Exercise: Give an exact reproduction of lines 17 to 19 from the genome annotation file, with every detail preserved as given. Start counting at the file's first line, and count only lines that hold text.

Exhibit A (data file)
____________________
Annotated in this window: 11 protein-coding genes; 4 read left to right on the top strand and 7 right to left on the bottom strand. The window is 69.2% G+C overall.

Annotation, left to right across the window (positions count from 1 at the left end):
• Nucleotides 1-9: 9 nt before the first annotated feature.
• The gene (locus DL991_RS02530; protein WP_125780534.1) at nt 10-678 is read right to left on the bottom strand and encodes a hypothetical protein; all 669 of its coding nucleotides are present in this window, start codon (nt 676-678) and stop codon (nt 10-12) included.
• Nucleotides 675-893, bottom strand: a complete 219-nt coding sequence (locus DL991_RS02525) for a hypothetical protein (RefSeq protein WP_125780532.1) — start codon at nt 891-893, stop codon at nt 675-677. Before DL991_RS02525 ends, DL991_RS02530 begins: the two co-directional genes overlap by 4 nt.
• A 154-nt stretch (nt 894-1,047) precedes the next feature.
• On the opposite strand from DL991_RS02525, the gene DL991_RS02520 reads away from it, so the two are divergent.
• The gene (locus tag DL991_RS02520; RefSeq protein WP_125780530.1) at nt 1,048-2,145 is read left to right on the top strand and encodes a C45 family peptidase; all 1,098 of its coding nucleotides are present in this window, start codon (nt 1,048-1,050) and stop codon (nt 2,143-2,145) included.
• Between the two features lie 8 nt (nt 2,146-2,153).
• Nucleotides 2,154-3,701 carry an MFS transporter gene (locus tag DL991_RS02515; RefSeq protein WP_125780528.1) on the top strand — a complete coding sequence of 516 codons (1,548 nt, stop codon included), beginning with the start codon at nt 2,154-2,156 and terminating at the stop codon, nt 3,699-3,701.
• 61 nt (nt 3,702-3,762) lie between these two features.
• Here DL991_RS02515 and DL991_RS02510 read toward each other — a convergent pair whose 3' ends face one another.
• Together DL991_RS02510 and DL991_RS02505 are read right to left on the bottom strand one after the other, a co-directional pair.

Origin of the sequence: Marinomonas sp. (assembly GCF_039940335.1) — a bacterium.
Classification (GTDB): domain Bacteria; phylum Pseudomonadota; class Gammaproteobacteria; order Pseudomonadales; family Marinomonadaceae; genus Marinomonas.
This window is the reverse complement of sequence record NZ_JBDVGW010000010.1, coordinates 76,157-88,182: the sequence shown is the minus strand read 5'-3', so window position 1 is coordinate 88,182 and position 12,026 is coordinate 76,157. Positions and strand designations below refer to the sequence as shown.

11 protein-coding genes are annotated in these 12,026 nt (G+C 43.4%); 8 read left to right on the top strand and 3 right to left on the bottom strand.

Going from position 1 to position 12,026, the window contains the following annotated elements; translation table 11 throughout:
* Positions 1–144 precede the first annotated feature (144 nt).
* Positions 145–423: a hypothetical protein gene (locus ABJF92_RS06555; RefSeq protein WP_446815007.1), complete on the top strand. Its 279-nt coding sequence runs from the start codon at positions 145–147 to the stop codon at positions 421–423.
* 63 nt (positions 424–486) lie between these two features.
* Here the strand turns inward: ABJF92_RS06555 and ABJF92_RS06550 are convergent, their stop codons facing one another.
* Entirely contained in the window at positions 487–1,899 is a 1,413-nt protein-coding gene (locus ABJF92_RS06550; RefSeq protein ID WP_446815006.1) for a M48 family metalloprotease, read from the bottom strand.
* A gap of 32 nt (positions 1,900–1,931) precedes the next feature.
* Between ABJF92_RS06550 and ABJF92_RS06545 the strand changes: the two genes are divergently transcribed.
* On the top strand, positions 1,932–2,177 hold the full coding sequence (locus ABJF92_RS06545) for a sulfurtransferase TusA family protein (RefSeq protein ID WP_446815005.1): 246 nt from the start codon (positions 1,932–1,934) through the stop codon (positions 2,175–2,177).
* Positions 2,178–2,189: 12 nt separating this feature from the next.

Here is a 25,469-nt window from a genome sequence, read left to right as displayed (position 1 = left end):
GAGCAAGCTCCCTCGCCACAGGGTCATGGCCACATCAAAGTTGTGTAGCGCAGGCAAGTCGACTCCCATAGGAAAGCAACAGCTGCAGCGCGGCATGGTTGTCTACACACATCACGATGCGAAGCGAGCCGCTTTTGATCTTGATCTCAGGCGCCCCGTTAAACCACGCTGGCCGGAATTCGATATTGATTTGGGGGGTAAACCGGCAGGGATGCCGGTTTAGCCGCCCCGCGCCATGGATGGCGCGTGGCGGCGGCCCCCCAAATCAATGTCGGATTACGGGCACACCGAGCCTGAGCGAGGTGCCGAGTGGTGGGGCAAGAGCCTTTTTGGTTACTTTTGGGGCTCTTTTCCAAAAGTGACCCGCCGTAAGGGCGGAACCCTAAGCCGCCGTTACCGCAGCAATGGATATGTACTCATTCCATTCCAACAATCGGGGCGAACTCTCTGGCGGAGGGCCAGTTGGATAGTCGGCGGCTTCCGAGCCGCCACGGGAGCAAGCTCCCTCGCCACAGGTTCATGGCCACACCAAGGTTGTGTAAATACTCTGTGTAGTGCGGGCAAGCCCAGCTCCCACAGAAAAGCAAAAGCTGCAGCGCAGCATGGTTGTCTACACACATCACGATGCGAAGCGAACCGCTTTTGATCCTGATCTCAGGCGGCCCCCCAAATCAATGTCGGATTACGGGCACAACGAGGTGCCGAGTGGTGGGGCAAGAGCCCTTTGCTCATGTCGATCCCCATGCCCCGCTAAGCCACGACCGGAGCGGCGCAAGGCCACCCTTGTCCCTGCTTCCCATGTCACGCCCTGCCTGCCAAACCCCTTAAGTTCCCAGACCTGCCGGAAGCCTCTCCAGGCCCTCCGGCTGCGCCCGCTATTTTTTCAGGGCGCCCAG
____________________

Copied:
11 protein-coding genes are annotated in these 12,026 nt (G+C 43.4%); 8 read left to right on the top strand and 3 right to left on the bottom strand.

Going from position 1 to position 12,026, the window contains the following annotated elements; translation table 11 throughout:
* Positions 1–144 precede the first annotated feature (144 nt).